One is silver, and the other Gold.
I remember this saying from when I was a child, and my best friend moved away. My mom tried to comfort me with this pithy saying. It didn't really work, but I did work at making new friends to fill the hole in my heart left by my first best friend. Making new friends has been a big part of my life as I've moved around many times as an adult. However, thanks to the wonders of technology I've had the pleasure of reconnecting with my "old" friends from days gone past: childhood and high school. What a sweet pleasure. Like savoring a delicious morsel of chocolate, or a good wine, visiting online and even in person with friends I've known since High School, Jr. High, and even Elementary School has been an incredible treat.
As I said in my last post, I love technology. Through the wonders of Facebook and email I have reconnected with a whole host of old friends, and kept in touch with new friends that I don't see anymore due to moving across the globe (5,000 miles from Alaska to VA). Each week Facebook reminds me that I went to high school with these other wonderful people, and wouldn't I like to be friends with them? Of course I would. The last time I was in touch with many of these friends we were like chrysalis: we had a shell around us to protect our developing persona from the harsh realities of life. Graduation was the chance for our butterfly form to escape from that shell. What sort of butterflies would we become? Would we be the same as adults that we were as children? Would life's adventures change us, and if so, how? What would life be like as we stretched our wings and took flight for the first time?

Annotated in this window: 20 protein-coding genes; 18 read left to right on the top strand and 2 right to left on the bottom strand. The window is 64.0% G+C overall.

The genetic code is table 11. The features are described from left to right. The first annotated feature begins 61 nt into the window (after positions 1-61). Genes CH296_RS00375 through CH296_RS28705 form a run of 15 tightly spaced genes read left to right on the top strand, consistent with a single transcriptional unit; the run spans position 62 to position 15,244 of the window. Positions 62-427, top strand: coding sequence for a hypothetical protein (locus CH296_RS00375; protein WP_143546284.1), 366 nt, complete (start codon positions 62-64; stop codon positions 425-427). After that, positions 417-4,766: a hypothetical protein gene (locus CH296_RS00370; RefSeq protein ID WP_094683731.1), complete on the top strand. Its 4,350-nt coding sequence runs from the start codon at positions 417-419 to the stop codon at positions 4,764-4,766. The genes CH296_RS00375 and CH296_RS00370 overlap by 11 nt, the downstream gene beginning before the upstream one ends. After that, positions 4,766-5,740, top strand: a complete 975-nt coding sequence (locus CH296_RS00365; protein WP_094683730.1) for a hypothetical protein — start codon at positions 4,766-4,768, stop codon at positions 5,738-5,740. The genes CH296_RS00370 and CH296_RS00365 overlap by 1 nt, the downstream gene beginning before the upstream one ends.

It's years later, and our wings are a little tired now. We have stories to tell, and some of us have war stories too. Some friends have spent time in Desert Storm, and some in the Iraq War, and a few in both. Some have been to Afghanistan, some have served in the Peace Corps. Some have become Doctors or nurses, lawyers or judges, or fabulous interior decorators to the stars. Some of us are married, some of us are married again. Many, but not all, of us have children. A few are grandparents. Some of us have moved around the country, and some have never left home. Several are openly gay. I am very proud to call them ALL my friends.
When we were in High School it was very clique-y. If you saw The Breakfast Club, you know what I mean. But those years apart as we spread our wings and made our own ways into the world have erased those stereotypes. We are all friends now with the common ties that bind of our collective soul of high school and thankfully time, and maybe a little booze, has erased some of those painful memories, like scars which fade with time. The shared joys and pains of adulthood bind us now.